- The Washington Times - Sunday, September 13, 2009

HAVANA | The death of Juan Almeida Bosque, a vice president who was one of the last giants of Cuba’s 1959 revolution, plunged the island into mourning Saturday and was a stark reminder of the mortality of all of Cuba’s aging leaders - including brothers Raul and Fidel Castro.

Mr. Almeida Bosque was the first of Cuba’s revolutionary leaders to die since President Raul Castro’s wife Vilma Espin, a one-time guerrilla commander in her own right, passed away in June 2007 at the age of 77.

A statement in government media said Mr. Almeida Bosque died of a heart attack late Friday at age 82, but will “live on forever in the hearts and minds of his compatriots.” The government declared a national day of mourning to begin at 8 a.m. Sunday and ordered all flags flown at half-staff.

Mr. Almeida Bosque was one of three surviving rebel leaders who still bore the honorary title “Commander of the Revolution” and was a highly visible member of Cuba’s thinning old guard, most of whom are in their late 70s and early 80s.

His death “is a reminder of what everyone knows, which is that the original generation is in its final laps,” said Phil Peters, a Cuba specialist at the Arlington-based Lexington Institute think tank.

Fidel Castro has not been seen in public since he fell gravely ill in 2006. The 83-year-old formally turned over power to 77-year-old Raul in February 2008, though he is still head of Cuba’s Communist Party and often publishes his thoughts on current events in state media outlets.

Officials surrounding the Castros are also well past the age when most people retire. Vice President Jose Ramon Machado Ventura, who is second only to Raul in the leadership, is 78. Another important Communist Party leader, Jose Ramon Fernandez, is 85.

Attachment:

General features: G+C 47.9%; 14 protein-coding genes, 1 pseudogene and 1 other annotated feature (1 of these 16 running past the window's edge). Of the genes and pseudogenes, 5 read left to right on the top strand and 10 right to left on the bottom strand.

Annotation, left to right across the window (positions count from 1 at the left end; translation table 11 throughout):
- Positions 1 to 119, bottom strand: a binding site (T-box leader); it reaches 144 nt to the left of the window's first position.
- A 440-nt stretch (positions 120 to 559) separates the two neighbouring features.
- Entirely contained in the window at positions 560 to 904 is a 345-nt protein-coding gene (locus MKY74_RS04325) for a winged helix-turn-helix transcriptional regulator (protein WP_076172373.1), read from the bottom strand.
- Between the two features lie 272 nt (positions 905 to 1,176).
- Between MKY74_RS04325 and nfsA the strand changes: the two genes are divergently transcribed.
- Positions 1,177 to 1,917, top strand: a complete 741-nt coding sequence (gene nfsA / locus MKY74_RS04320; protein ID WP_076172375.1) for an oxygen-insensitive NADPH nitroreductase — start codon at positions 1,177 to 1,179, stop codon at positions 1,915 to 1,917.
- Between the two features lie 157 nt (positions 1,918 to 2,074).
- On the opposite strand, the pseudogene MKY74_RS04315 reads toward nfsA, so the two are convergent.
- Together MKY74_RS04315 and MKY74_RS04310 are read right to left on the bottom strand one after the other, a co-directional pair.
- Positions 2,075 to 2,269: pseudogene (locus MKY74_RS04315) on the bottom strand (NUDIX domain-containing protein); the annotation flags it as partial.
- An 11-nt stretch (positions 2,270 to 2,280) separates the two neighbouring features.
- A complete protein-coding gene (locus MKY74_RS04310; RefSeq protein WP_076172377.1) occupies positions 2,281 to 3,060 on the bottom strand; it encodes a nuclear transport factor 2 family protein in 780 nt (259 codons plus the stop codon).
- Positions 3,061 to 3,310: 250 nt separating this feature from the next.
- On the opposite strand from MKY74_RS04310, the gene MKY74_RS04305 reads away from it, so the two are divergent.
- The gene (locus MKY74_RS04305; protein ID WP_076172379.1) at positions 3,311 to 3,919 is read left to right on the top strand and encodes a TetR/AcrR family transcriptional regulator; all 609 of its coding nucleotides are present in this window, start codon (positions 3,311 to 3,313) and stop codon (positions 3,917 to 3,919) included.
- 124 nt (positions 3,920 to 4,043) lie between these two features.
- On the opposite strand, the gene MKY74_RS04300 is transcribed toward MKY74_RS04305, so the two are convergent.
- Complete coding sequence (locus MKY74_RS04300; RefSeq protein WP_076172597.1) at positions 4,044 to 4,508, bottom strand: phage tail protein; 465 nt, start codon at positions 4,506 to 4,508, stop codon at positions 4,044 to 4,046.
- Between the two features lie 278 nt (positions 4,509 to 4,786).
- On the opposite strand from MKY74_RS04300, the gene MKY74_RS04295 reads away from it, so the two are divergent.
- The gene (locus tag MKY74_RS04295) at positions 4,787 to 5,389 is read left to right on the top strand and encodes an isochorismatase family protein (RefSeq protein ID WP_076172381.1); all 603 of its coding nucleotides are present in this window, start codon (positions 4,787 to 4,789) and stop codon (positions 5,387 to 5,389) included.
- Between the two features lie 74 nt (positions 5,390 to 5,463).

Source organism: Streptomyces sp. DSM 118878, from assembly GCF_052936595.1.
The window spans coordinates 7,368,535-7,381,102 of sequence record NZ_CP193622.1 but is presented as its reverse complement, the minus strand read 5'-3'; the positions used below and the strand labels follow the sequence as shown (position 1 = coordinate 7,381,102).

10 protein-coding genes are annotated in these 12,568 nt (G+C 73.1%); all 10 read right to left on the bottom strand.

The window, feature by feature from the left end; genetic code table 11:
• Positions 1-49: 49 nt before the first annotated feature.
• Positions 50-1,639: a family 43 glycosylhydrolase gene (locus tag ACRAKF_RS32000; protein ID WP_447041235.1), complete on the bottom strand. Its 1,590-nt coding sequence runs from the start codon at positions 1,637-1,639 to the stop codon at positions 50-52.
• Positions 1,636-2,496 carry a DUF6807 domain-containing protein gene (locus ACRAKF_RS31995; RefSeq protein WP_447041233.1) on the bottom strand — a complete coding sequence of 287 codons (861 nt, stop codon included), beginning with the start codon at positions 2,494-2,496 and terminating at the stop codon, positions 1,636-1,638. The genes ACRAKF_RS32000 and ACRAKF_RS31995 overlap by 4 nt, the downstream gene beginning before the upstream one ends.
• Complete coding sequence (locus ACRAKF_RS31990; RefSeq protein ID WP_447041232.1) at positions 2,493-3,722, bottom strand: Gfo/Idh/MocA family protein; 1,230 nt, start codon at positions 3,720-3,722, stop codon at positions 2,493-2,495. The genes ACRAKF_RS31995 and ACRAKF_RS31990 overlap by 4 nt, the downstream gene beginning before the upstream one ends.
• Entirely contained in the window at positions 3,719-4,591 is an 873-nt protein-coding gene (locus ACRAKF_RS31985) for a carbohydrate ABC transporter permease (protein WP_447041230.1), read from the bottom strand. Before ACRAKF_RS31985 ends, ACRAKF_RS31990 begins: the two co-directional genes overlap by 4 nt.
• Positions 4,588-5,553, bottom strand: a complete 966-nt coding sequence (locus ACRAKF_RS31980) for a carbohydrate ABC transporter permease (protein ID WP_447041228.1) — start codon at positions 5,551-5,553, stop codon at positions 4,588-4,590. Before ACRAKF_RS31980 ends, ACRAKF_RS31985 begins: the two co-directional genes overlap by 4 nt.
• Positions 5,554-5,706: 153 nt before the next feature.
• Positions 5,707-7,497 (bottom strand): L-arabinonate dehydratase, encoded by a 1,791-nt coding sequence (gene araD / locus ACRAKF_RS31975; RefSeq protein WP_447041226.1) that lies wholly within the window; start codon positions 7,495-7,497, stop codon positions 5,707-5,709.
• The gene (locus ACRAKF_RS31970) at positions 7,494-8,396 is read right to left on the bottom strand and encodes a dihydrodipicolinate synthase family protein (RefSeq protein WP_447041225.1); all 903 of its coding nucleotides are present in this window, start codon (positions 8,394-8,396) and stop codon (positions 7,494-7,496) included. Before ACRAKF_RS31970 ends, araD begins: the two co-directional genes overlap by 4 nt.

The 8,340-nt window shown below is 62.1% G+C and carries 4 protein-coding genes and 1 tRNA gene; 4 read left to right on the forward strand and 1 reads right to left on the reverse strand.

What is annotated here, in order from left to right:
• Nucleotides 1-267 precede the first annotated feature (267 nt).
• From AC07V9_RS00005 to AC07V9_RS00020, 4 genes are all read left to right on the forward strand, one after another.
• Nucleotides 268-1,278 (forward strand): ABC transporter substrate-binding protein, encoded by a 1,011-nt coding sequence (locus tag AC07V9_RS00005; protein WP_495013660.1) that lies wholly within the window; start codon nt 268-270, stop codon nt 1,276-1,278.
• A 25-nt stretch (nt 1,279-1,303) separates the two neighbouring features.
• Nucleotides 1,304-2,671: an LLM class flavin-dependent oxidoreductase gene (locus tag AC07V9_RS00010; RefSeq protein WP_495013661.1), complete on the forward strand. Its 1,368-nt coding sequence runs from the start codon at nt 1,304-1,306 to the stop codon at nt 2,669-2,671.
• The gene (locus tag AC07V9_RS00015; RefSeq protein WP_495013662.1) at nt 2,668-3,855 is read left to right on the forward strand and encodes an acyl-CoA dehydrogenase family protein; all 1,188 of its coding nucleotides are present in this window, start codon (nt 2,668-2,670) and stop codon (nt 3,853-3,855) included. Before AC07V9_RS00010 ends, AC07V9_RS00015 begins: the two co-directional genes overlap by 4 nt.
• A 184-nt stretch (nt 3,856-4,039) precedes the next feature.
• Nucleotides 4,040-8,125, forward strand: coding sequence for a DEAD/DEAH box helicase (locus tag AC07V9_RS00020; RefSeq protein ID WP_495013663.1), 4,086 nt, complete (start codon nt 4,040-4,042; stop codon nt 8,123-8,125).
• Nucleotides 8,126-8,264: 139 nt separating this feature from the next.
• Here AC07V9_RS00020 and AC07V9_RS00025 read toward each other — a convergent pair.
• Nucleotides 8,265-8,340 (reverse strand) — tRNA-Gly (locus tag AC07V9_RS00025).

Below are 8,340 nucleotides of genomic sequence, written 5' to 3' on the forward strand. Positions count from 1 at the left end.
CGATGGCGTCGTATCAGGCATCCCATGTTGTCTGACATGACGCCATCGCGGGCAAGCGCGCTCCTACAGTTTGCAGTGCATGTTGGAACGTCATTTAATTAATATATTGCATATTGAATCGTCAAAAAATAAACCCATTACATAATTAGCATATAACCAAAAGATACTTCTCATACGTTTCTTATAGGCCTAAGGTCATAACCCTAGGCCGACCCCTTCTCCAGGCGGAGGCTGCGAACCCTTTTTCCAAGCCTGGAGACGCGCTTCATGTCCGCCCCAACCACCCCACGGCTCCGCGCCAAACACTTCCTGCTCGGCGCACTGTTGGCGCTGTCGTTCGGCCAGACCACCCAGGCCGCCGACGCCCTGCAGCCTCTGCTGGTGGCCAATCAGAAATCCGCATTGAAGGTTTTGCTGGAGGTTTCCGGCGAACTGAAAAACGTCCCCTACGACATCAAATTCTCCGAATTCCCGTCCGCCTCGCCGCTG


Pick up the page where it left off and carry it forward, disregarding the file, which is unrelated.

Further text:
The two living “Comandantes de la Revolucion,” Guillermo Garcia and Ramiro Valdes, are 81 and 77, respectively.

Mr. Almeida Bosque, originally a bricklayer who began working at the age of 11, was the only black commander among the early rebel leaders. He was a decisive voice in the battle to overthrow Cuban dictator Fulgencio Batista, and in the early years following the Jan. 1, 1959, triumph of the Cuban revolution.

With a mustache and a full head of white hair, Mr. Almeida Bosque was a highly visible member of Cuba’s ruling elite, sitting on the Communist Party’s politburo and serving as a vice president on the Council of State, the country’s supreme governing body. He cut back on activities in December 2003, citing heart problems.

Mr. Almeida Bosque joined the fight against Batista’s dictatorship in March 1952 as a young law student at the University of Havana, where he met Fidel Castro, another aspiring attorney.

Mr. Almeida Bosque was at Mr. Castro’s side a year later, on July 26, 1953, when Cuba’s future president led an armed attack on the Moncada, a military barracks in the eastern city of Santiago. It was a disaster, and Mr. Almeida Bosque and both Castros were imprisoned. But that failure launched the revolutionary battle that triumphed 5 1/2 years later.

Freed under an amnesty granted to the young revolutionaries, Mr. Almeida Bosque accompanied the Castros and others to Mexico, where they formed a guerrilla army. They returned to Cuba in December 1956 on the American yacht “Granma” and launched their battle from the island’s eastern Sierra Maestra.

Mr. Almeida Bosque, the Castro brothers and Argentine-born Ernesto “Che” Guevara were among only 16 who survived the landing, in which most of the rebels were killed by government troops.

“No one here gives up!” Mr. Almeida Bosque shouted to Guevara at the time, coining an enduring slogan of the Cuban revolution and ensuring his place in Cuban communist history.

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